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Archivo - Imagen de archivo de un profesor de Matemáticas de 4º de la ESO, durante una clase en un colegio de San Sebastián de los Reyes (Madrid)

Science Bits, the science-accredited project that improves student outcomes in physics, chemistry or biology

Madrid, 31 (European Press)

A study published by the International Journal of Science Education, by a team of researchers from the University of Barcelona (UB) and Rovira i Virgili (URV) University, acknowledged improvements in terms of learning with the understanding that the “Science Bits” educational project provides students between fifth primary and fifth grade. Fourth of the ESO Scientific Materials.

With more than 20 international awards, “Science Bits” are used by educational centers in Spain, the United States, Mexico, Chile and other countries. The programme, developed in Spain by the International Science Teaching Foundation (ISTF), is based on the 5E learning model (participate, explore, explain, illustrate and evaluate) and includes all natural science subjects (natural environment, physics, chemistry, biology and geology), from 5º from elementary to 4º from ESO.

Now, a study has analyzed, over a five-year period, the short- and long-term theoretical learning of students from two schools that offered “Science Bits” in science classes, compared to two schools that maintained more traditional methods by relying on textbooks for use.

The study’s conclusion is that the conceptual learning of students who studied using ‘Science Bits’ improves by about half a standard deviation, which in educational research is a relevant effect, with respect to those schools that maintained more traditional methods. Thanks to this study, “Science Bits” is the only educational project whose effectiveness has been scientifically validated, according to the ISTF.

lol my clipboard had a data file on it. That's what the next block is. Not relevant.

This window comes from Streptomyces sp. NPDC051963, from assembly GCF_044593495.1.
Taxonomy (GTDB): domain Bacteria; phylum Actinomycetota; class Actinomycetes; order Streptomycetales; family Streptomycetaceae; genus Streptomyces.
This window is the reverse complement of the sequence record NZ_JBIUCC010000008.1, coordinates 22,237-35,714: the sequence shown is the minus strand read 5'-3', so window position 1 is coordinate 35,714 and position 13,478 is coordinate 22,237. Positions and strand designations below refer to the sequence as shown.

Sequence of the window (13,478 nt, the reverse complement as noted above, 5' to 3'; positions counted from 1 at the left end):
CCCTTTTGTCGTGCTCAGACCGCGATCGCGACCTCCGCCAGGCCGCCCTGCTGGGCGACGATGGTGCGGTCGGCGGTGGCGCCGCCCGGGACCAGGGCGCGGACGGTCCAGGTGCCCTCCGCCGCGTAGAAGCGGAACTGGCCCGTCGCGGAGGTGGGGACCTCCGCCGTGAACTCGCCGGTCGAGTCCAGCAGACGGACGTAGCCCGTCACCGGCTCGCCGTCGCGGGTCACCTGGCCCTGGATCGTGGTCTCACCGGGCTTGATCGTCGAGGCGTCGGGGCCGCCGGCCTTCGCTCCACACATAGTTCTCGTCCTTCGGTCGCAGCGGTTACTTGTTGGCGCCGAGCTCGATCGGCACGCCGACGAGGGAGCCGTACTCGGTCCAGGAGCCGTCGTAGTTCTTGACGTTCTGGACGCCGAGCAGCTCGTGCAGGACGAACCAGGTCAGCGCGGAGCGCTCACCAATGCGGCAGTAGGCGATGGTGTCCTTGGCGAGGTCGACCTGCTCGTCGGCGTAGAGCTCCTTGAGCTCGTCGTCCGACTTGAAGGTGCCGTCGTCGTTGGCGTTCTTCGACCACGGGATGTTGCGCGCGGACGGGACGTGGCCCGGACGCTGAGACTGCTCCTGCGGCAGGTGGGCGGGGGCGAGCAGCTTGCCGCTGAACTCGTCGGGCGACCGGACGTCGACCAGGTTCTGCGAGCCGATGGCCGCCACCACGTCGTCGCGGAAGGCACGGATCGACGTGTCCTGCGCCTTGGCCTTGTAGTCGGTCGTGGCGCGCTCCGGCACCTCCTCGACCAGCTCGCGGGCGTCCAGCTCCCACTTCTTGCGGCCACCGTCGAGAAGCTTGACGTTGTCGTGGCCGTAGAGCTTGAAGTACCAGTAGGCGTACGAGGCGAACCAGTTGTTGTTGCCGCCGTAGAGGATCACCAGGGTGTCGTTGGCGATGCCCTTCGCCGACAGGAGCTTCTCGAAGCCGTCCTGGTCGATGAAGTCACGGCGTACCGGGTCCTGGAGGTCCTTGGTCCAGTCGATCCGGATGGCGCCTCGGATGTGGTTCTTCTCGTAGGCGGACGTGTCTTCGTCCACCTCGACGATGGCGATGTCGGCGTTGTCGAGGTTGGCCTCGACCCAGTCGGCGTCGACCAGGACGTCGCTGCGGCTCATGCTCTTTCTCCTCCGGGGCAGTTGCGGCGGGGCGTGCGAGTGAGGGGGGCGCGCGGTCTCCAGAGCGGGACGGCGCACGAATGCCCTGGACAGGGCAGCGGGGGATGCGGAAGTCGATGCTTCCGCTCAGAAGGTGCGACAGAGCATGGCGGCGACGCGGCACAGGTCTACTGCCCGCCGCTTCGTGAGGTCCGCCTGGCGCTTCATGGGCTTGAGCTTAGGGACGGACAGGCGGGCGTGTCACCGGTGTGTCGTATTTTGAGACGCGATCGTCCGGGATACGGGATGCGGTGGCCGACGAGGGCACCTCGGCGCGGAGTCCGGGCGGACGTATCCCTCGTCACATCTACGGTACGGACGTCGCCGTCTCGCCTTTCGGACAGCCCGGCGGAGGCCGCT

Classroom search

One of the centers that provided the ‘science bits’ analyzed by the study, Fundació Llor de Sant Boi de Llobregat (Barcelona), also analyzed the results of fourth-year ESO students in the diagnostic tests administered each year by the Generalitat de Catalunya, for the duration of the period. in which to study.

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“The trend was clearly up: more and more students were placed in the range of those with high or average scores, and fewer of them got low or average low scores,” Josep says. This school.

“The 5E model provides us with a structured and well-established framework. Its five types of activities consist of activating prior knowledge through a relevant context (engagement), exploring scientific concepts embodied in that context in a logical and collaborative way (Explore), formalizing and structuring new knowledge (explained). ), applying this knowledge in other contexts by implementing a group project (elaboration) and reclaiming the acquired knowledge to solve various problems (assessment)”, adds Mikkel Martin, Professor of Science and Mathematics at the same school.